Coriander is a herb as well as a spice commonly found in many households that make curries or masalas. This humble plant native to the Mediterranean is packed full of health benefits. It has eleven compounds of essential oils, six types of acids, minerals and vitamins. All of these various components have their individual benefits. Coriander lowers skin inflammation, and it has disinfectant, detoxifying, antiseptic, antifungal and antioxidant properties which are ideal for clearing up the skin and fortifying the body. It also helps improve cholesterol levels and lowers blood sugar and is sometimes used to help with diabetes.
Everyone knows that lemons are a good source of Vitamin C, but what exactly does that mean? Vitamin C does more than just prevent common colds, it also may reduce your risk of cardiovascular diseases, stroke and high blood pressure. Better yet, research has also proven how useful Vitamin C in lemons is in improving the quality of our skin, and even in reducing wrinkles. Lemons also have a variety of other benefits such as aiding digestion, speeding up weight loss and preventing kidney stones.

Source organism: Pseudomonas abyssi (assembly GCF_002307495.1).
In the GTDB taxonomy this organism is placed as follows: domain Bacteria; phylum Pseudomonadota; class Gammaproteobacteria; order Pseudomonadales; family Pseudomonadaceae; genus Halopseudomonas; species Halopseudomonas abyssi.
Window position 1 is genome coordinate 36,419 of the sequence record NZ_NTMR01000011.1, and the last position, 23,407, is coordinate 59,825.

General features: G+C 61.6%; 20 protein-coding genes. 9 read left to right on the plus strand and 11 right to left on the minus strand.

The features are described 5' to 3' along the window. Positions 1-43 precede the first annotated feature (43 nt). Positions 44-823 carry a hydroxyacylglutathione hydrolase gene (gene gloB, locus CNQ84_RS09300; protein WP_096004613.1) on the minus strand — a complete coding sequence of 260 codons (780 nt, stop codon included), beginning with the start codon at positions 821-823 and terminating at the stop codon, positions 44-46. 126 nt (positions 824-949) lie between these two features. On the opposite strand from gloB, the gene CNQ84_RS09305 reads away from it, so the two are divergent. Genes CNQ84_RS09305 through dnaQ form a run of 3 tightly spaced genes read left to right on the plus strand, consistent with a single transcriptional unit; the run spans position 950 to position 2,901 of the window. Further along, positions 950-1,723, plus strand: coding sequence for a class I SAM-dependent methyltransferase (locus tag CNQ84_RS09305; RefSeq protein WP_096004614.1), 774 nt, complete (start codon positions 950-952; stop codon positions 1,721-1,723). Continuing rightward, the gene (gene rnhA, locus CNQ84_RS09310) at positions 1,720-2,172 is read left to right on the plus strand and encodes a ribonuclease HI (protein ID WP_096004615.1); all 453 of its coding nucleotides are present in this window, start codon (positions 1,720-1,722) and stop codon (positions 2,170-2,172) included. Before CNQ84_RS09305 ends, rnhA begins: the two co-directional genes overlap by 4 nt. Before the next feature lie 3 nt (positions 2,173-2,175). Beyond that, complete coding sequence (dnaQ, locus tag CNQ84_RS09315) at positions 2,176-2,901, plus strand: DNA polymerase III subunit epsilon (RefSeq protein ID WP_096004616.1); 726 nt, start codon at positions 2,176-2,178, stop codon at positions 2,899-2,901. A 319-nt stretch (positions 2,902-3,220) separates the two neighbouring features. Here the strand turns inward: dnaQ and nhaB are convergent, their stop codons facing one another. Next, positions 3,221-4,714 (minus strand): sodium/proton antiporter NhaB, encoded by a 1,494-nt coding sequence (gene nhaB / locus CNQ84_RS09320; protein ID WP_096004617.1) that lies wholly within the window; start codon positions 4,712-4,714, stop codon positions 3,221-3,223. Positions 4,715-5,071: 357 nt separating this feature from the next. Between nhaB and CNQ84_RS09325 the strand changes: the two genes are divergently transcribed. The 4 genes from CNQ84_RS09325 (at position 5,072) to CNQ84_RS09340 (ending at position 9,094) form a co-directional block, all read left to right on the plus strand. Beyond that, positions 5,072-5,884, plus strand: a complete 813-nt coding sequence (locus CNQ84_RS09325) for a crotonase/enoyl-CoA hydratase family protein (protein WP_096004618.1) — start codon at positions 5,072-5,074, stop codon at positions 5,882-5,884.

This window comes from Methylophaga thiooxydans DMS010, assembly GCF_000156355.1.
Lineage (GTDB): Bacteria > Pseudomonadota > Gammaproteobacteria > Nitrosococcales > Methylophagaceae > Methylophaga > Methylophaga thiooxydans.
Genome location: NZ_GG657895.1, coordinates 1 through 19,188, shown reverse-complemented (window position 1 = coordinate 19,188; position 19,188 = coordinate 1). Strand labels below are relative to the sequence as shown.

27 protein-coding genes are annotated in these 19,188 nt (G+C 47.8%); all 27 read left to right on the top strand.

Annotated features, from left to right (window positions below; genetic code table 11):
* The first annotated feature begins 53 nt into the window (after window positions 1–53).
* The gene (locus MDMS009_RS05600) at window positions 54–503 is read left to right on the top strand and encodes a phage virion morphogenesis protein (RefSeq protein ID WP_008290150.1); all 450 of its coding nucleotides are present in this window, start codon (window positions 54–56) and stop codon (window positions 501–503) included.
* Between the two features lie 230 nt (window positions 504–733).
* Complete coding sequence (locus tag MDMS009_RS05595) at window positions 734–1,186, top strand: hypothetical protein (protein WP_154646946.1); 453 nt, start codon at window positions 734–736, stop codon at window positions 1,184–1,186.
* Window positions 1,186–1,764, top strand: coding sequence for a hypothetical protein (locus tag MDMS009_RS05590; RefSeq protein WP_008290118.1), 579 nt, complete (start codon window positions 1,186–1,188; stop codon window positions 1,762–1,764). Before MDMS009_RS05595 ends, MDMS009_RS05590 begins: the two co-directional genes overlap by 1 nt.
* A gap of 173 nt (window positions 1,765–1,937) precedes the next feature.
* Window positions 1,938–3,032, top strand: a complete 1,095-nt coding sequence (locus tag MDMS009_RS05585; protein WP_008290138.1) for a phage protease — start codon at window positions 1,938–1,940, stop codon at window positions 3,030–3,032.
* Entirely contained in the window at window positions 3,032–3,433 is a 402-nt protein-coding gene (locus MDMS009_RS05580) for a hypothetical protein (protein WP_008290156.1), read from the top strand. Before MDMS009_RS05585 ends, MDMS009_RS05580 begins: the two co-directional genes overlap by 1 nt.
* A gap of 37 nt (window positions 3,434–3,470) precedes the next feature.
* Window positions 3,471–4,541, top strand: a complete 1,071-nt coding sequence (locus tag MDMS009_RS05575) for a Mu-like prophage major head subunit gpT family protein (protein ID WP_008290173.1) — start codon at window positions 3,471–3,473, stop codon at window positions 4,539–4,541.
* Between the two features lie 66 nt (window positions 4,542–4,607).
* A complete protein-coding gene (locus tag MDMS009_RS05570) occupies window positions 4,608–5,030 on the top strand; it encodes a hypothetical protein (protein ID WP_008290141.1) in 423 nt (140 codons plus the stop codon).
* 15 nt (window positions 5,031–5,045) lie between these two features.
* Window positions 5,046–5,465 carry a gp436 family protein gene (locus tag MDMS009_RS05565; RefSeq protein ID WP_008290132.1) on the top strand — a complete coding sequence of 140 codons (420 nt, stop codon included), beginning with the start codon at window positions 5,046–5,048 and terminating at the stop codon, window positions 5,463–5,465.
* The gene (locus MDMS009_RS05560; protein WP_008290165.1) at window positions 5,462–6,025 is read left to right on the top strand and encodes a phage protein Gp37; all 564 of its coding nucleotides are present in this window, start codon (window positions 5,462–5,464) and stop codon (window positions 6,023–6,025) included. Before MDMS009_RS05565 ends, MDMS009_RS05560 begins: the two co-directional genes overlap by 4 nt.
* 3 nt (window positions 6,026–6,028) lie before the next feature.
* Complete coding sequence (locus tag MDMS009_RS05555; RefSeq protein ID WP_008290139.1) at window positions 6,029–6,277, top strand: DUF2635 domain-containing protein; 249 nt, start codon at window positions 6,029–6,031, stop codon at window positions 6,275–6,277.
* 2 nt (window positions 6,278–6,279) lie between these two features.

Of course this is but the tip of the iceberg when it comes to using plants for your benefits. A little research will yield a plethora of uses for the herbs and flowers that are readily available to you. If you are still a little confused on how you should use herbs and flowers, an easy way in is through teas. There are a many available in the market containing a huge variety of herbs. Why not try Nilufer’s caffeine free Lemon and Chamomile tea or Rose? They are made from organic ingredients that have been grown without any use of pesticides. Shop here today!
Written by: Annmaria Patteri